In the month that pHion Therapeutics celebrated its sixth birthday, HIRANI shines a spotlight on one of the first therapeutic bio-techs to spin out of Queen’s University Belfast.
Founder and CEO, Professor Helen McCarthy is Chair of Nanomedicine in the School of Pharmacy, a global top 40 School in the QS rankings. Professor McCarthy spun out the company in 2017 because she could see that gene therapy would never fulfil its potential until a range of delivery systems were developed.
“I was particularly interested in using peptides to carry DNA and RNA into cells without them being recognised as foreign.”
So, over a period of 11 years, she and her research group had created a body of evidence for the use of these peptides in applications ranging from oncology therapeutics, to wound healing and bone repair. As Professor McCarthy describes the peptide acts as a ‘trojan horse’: because it is comprised of natural amino acids, the cell does not activate its ‘alert’ signals, so the cargo seamlessly reaches its destination site, either the cytoplasm or nucleus of the cell.
As one of the first therapeutic bio-techs to spin out of Queen’s, pHion had to develop its own roadmap. The company has had many offers to relocate to well-known bio-tech hubs in GB and the US. However, they have resisted, choosing instead to garner knowledge from experts externally and bring it back to Belfast. The goal is to create a new industry for many of the talented graduates from both local universities, and for those who have left NI and wish to return.
Winning both Invent and the All-Ireland Seedcorn Competition in 2017 paved the way for the company’s early development of the use of this peptide technology to deliver mRNA vaccines. Since 2019, it has secured ten awards from Innovate UK and benefited from additional support from Invest NI, Medicines Discovery Catapult, and the Centre for Process Innovation.
pHion currently has a pipeline of five mRNA vaccines that are either prophylactic to prevent disease, or therapeutic to treat disease. The prophylactic vaccines are delivered intradermally or intramuscularly and include a triple antigen COVID-19 vaccine, and a dual antigen vaccine for Crimean Congo Haemorrhagic Fever. The therapeutic vaccines are delivered intravenously and include a vaccine for high-grade ovarian cancer and another for prostate cancer. pHion’s lead vaccine candidate is for the treatment of HPV-16-driven cancers; with pre-clinical toxicology just completed, an innovative modular clinical trial is due to start in Q1 2024.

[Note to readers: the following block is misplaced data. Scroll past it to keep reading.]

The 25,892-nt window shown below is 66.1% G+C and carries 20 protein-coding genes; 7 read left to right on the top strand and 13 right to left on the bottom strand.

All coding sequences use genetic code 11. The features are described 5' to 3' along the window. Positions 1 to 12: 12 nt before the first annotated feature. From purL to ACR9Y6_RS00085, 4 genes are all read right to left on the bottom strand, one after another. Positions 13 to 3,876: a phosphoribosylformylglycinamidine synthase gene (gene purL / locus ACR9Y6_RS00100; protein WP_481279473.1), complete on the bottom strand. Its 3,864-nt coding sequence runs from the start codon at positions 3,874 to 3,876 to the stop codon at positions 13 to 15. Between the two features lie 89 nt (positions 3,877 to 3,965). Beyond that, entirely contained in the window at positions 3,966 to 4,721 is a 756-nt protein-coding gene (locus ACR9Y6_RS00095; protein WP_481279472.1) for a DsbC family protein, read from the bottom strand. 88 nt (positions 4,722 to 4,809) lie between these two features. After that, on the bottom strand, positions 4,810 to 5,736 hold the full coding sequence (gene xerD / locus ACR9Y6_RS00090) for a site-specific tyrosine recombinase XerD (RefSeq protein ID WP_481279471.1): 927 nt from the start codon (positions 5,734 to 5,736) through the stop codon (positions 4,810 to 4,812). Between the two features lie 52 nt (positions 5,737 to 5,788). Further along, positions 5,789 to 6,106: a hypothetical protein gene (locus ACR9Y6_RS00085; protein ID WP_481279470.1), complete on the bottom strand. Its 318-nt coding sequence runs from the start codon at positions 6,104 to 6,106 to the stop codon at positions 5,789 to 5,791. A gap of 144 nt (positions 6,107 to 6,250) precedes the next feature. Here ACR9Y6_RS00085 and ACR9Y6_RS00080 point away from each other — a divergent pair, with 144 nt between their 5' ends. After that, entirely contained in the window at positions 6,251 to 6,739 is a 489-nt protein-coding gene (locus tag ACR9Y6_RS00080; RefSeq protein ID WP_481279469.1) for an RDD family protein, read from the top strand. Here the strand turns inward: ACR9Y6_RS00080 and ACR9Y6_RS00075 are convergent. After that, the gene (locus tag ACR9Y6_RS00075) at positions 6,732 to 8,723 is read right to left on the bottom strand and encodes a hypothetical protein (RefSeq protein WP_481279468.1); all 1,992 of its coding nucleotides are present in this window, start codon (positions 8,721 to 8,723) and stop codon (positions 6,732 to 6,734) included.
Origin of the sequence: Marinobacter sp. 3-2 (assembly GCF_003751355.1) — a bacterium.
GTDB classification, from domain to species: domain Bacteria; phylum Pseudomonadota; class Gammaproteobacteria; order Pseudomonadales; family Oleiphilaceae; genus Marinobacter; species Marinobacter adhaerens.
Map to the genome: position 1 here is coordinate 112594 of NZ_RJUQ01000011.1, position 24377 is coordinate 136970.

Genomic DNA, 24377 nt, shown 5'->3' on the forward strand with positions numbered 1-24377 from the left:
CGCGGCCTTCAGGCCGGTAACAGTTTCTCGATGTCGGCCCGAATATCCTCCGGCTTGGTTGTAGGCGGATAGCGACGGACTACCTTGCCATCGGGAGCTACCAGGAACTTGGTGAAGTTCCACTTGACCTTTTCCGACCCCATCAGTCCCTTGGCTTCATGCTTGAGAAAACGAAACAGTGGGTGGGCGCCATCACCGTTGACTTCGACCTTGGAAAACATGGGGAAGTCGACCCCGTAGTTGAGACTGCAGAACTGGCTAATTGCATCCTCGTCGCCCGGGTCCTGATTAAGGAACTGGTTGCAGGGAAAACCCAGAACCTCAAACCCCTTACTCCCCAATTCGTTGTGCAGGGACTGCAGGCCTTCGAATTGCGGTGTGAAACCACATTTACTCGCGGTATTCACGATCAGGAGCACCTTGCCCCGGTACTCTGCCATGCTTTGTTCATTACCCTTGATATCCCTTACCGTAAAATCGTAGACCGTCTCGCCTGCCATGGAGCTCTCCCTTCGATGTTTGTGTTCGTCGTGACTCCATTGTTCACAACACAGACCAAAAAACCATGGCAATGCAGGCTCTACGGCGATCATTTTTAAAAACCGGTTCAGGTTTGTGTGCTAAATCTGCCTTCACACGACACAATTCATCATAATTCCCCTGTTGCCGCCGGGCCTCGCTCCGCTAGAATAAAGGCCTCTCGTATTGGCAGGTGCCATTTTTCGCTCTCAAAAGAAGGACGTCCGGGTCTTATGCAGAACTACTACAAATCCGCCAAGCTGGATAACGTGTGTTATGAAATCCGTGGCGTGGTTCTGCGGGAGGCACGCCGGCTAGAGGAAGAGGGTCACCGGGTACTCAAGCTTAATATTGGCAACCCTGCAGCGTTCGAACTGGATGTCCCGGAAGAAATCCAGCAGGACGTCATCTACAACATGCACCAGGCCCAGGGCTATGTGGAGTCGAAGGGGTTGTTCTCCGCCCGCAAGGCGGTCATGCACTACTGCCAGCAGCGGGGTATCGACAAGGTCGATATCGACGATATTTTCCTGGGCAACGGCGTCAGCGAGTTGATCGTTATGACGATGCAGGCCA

Having spent five years in the basement of the Medical Biology Centre at Queen’s with no windows, there is now light flooding through pHion’s glass-walled premises in Concourse 2 of the Catalyst Science Park in the Titanic Quarter where the company relocated in 2022.
As if to reflect this, Prof McCarthy has always had a clear vision about the underlying values of the company where integrity, transparency, and an openness to learn are at its core. For her, it is not the company that is innovative, but the mindset of the people within it.
“pHion sets high standards to encourage each individual to exceed their potential. This is necessary because everything pHion does is a first; there are no peptide-mRNA vaccine roadmaps to follow when it comes to the tests and quality checks for each product. pHion has to use solutions-based thinking in consultation with pharma experts so that together the team can educate others in this region on the optimal path to the clinic.”
Above all, though, Prof McCarthy is committed to translating her delivery technology to the clinic for patient benefit; that is the goal.